It seems the grateful log is back en vogue. From the strong influence of Charles Poliquin, I used to keep a grateful log, about 7 years ago.

I can only with a 100% certainty know the reason why I was writing a grateful log therefore I will refer to my own experience when I tell you why I don’t keep one anymore.

It is worth mentioning already that this text came about because it seems that many people don’t know what I am about to say, and I would like to share it. I think it is important.


For me, writing a grateful log was about listing as many things I was grateful for as I could, at the end of a day.

The reasons I was writing a grateful log were:
To remember the good things in life and cherish these positive things
To put myself in a grateful state so I could become a happier person
To remember positive things so I could become a more positive person
All the above would make me feel better

In short; I wanted to change myself for the better so that I could become happy, because it would make me a more positive person and I would feel good about that. This, I thought.

The reasons I found it didn’t work so well:
I found that to change oneself for the better one would need to observe, recognise then change behaviours that are not good. When one writes a grateful log, that doesn’t happen. One is celebrating the good things happening in life, which is not a bad thing per se, but the task doesn’t touch on behaviours that needs changing. How can one become a better person by writing a grateful log if you are still behaving as you were?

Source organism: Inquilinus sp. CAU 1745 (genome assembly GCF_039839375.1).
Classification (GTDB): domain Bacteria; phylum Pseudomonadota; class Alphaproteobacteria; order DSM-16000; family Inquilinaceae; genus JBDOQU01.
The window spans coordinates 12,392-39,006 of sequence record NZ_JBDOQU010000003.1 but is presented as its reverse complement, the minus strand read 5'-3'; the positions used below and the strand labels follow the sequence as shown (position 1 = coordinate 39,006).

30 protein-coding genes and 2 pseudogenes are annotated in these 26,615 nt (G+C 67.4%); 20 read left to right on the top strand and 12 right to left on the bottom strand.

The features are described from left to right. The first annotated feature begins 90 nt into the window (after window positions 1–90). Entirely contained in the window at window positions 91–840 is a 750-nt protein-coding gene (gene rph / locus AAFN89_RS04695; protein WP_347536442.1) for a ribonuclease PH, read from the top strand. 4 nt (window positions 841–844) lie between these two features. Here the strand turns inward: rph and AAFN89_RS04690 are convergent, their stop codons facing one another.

If one would like to become a better person; happier and more positive, one might want to give the “10 lines of torture” a go, instead.

This is an exercise that in one form or another have been introduced to me by friends and mentors the past 18 months. It is not something I have come up with and without having it presented to me I am not sure if I would’ve found it.

I believe at least some of the ways and ideas around it come from The Da Xuan tradition, I read about it in “Shen Gong and Nei Dan in Da Xuan: A manual for working with mind, emotion and internal energy” by Serge Augier. My Coach Emmet Louis referred to it as the “10 lines of torture”, which I thought was appropriate!

It entails you sitting down when your day is coming to an end to write down 10 things that you think you could’ve done better that day.

It could be anything;
“I should’ve not turned away from X person after she said X”
“I should’ve not been judgmental when my student said X”
“I should’ve put my phone down to say hi to my husband properly when he came home”

Anything you think was not good behaviour, that you would’ve changed if you could.
You can then set intentions in the morning at the start of your day; how to better be, in relation to what you wrote down the night before.



This exercise might not be as blissful as the grateful log, but you may discover interesting things about yourself. When change occur to these behaviours, perhaps there’s happiness and positivity waiting behind the door, or perhaps you just got rid of shitty behaviour